USS ARIZONA MEMORIAL, Hawaii – World War II veterans from the
United States and Japan joined in a silent prayer and poured bourbon
whiskey into the hallowed waters of Pearl Harbor during a Blackened
Canteen ceremony in observation of Pearl Harbor Day, December 6,
The annual commemoration provided a moment for
attendees to observe the continued peace and reconciliation that the
two nations share and remember those who lost their lives during the
Dec. 7, 1941, attack of Pearl Harbor and World War II.
American and Japanese veterans pour bourbon whiskey into the hallowed waters of Pearl Harbor as a way to observe and celebrate the continued peace and reconciliation between the two nations during a Blackened Canteen ceremony as part of the Pearl Harbor Day – 74th Commemoration Anniversary Nov. 6, 2015, at the USS Arizona Memorial, Hawaii. The Blackened Canteen ceremony is a way for Americans and Japanese veterans and observers to extend a hand of continued friendship, peace and reconciliation by pouring bourbon whiskey as an offering to the fallen in the hallowed waters of Pearl Harbor. The ceremony is co-hosted by the National Park Service and Pacific Aviation Museum Pearl Harbor and is one event taking place leading up to the 74th anniversary of Pearl Harbor Day to pay tribute to the nation's military while enlightening Americans about veterans and service. (U.S. Air Force photo by Staff Sgt. Christopher Hubenthal)
canteen used to pour the whiskey was recovered from a B-29 bomber
that was destroyed after colliding with another B-29 bomber over
Shizuoka, Japan, in 1945.
Daniel Martinez, USS Arizona Memorial chief historian,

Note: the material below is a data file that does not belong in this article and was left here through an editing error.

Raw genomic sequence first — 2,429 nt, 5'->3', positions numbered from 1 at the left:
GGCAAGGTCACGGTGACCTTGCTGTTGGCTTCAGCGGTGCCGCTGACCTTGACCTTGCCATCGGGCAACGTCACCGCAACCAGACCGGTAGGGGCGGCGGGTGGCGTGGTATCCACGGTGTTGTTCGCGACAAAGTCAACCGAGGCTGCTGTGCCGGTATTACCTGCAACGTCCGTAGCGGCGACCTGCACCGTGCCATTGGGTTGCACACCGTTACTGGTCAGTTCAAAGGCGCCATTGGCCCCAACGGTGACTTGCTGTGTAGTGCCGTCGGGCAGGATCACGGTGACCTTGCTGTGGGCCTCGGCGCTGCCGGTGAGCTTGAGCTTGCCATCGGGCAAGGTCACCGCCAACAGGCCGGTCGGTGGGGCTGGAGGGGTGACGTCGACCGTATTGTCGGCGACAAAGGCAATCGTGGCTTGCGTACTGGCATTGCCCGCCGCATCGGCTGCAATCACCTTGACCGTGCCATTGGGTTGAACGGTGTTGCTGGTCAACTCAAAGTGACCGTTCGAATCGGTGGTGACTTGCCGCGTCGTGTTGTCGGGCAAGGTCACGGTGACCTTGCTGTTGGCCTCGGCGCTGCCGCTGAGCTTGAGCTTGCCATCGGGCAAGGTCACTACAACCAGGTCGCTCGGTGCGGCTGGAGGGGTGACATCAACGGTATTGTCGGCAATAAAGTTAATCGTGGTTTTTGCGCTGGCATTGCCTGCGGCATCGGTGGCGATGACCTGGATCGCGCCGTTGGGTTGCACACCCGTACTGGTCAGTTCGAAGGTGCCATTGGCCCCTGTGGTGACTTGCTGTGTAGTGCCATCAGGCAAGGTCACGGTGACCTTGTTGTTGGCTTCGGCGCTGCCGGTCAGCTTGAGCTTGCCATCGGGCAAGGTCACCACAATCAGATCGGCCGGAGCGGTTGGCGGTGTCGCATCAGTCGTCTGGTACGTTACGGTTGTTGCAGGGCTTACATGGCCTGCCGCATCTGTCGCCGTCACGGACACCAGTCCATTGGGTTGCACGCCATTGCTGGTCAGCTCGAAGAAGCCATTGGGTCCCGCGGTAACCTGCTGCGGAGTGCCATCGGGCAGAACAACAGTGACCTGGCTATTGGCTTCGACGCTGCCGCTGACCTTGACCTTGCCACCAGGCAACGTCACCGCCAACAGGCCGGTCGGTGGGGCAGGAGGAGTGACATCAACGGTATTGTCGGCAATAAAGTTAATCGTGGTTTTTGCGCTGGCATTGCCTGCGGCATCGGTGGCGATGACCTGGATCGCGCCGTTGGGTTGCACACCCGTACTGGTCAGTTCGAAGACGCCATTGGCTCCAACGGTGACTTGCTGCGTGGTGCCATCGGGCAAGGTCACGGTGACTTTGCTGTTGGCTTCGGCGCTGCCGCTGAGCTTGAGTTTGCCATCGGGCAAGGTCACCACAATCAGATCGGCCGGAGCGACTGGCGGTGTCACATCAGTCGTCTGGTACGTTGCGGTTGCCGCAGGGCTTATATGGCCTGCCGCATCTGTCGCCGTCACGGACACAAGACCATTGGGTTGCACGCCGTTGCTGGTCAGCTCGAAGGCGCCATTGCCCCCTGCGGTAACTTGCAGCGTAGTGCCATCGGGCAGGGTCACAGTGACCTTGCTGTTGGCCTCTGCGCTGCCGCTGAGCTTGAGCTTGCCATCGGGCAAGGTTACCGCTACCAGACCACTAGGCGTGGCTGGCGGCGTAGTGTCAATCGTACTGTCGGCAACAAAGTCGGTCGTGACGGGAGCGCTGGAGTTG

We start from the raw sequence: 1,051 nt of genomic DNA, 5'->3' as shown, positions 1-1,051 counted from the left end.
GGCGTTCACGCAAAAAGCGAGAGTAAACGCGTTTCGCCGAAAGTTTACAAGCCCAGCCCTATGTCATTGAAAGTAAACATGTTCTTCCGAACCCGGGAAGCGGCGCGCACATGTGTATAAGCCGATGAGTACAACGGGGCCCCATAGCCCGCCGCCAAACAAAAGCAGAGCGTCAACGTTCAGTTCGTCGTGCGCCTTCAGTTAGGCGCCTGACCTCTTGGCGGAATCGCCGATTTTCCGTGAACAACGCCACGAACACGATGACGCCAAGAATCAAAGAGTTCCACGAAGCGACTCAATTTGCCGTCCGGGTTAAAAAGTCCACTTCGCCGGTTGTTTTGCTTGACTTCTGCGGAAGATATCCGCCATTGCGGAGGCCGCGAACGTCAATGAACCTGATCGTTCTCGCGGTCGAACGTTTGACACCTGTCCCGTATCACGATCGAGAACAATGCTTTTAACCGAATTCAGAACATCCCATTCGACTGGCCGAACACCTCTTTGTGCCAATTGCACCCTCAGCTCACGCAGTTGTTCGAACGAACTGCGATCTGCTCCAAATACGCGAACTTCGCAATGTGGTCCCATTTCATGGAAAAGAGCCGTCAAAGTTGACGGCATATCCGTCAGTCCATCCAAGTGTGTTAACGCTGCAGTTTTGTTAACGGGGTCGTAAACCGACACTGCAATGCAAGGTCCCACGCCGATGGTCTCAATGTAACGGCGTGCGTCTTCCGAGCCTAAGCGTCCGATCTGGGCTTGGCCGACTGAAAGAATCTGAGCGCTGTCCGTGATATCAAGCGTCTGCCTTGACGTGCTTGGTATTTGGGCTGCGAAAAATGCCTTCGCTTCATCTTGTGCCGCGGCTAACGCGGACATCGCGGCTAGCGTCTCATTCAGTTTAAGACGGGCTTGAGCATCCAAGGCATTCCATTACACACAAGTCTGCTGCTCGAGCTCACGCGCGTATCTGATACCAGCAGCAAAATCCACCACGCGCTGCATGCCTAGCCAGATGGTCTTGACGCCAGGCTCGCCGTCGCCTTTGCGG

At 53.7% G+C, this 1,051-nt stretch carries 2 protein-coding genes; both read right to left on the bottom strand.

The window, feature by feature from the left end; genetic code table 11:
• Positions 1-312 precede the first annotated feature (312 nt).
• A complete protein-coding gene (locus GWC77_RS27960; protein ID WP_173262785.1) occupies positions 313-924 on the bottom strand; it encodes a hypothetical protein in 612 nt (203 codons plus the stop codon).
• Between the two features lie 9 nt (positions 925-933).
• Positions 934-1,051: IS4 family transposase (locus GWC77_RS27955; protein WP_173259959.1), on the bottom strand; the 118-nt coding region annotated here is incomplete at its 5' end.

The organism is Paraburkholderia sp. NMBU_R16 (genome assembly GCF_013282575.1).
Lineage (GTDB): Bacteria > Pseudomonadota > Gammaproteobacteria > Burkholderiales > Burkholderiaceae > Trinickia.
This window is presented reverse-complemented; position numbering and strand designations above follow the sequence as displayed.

explained the significance of pouring bourbon whiskey as an
offering of peace.
“The whiskey is really the water
of life,” Martinez said. “For the Japanese, the highest
honor is to pour whiskey, American whiskey, as a part of
home. To pour it on the stone that's in Shizuoka and here at
the USS Arizona Memorial, as it falls into the water it's a
way of extending the hand of friendship, forgiveness and
For the last 20
years, Dr. Hiroya Sugano, M.D., director general of the Zero
Fighter Admirers Club, has been conducting this act of
reconciliation with the National Park Service at the USS
Jack Detour, U.S. Air Force
retired colonel and World War II veteran, poured an offering
to the fallen alongside Japanese veterans and believes that
Sugano's efforts in continuing these ceremonies is a great
way to respect those who lost their lives in World War II.
“I think it's fantastic,” Detour said. “I think that
what the gentleman has done to keep this going is great
because one of the main things that they did is they took
care of burying our 23 B-29 pilots that crashed in Japan.
After the war now we have a very close relation with Japan
and a friendly relation with them and it's great. Anything I
can do to further that relationship with Japan I'll be happy
The ceremony is co-hosted by the National
Park Service and Pacific Aviation Museum Pearl Harbor and is
one event taking place leading up to the 74th anniversary of
Pearl Harbor Day to pay tribute to the nation's military
while enlightening Americans about veterans and service.
By U.S. Air Force SSGT Chris Hubenthal
Defense Media Activity – Hawaii News Bureau
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